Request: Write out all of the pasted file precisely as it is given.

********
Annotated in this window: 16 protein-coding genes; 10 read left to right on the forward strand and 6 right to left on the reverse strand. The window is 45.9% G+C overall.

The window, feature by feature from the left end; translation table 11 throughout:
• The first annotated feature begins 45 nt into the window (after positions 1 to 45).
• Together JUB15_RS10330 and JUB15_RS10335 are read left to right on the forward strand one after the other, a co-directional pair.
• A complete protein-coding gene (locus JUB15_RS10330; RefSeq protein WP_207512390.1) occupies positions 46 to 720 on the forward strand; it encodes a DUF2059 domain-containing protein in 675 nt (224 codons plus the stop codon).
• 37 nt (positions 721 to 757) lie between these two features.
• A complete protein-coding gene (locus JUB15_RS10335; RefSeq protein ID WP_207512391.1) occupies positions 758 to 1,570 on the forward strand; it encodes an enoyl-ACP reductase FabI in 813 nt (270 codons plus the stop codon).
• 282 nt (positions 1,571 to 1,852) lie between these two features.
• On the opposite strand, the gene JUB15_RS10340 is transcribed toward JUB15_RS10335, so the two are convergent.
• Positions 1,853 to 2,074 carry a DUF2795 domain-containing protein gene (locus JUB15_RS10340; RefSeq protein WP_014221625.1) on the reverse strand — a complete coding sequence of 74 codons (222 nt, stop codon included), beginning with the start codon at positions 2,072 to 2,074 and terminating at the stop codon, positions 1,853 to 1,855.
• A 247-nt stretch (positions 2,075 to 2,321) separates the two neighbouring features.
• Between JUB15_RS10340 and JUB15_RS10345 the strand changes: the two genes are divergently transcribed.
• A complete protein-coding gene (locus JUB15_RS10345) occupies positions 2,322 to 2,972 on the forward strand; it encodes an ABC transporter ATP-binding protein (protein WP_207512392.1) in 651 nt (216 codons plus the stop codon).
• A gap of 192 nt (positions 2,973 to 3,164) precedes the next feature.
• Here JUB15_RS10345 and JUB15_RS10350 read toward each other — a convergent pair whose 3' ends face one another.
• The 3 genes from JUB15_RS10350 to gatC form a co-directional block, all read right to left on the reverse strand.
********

Annotated in this window: 16 protein-coding genes; 10 read left to right on the forward strand and 6 right to left on the reverse strand. The window is 45.9% G+C overall.

The window, feature by feature from the left end; translation table 11 throughout:
• The first annotated feature begins 45 nt into the window (after positions 1 to 45).
• Together JUB15_RS10330 and JUB15_RS10335 are read left to right on the forward strand one after the other, a co-directional pair.
• A complete protein-coding gene (locus JUB15_RS10330; RefSeq protein WP_207512390.1) occupies positions 46 to 720 on the forward strand; it encodes a DUF2059 domain-containing protein in 675 nt (224 codons plus the stop codon).
• 37 nt (positions 721 to 757) lie between these two features.
• A complete protein-coding gene (locus JUB15_RS10335; RefSeq protein ID WP_207512391.1) occupies positions 758 to 1,570 on the forward strand; it encodes an enoyl-ACP reductase FabI in 813 nt (270 codons plus the stop codon).
• 282 nt (positions 1,571 to 1,852) lie between these two features.
• On the opposite strand, the gene JUB15_RS10340 is transcribed toward JUB15_RS10335, so the two are convergent.
• Positions 1,853 to 2,074 carry a DUF2795 domain-containing protein gene (locus JUB15_RS10340; RefSeq protein WP_014221625.1) on the reverse strand — a complete coding sequence of 74 codons (222 nt, stop codon included), beginning with the start codon at positions 2,072 to 2,074 and terminating at the stop codon, positions 1,853 to 1,855.
• A 247-nt stretch (positions 2,075 to 2,321) separates the two neighbouring features.
• Between JUB15_RS10340 and JUB15_RS10345 the strand changes: the two genes are divergently transcribed.
• A complete protein-coding gene (locus JUB15_RS10345) occupies positions 2,322 to 2,972 on the forward strand; it encodes an ABC transporter ATP-binding protein (protein WP_207512392.1) in 651 nt (216 codons plus the stop codon).
• A gap of 192 nt (positions 2,973 to 3,164) precedes the next feature.
• Here JUB15_RS10345 and JUB15_RS10350 read toward each other — a convergent pair whose 3' ends face one another.
• The 3 genes from JUB15_RS10350 to gatC form a co-directional block, all read right to left on the reverse strand.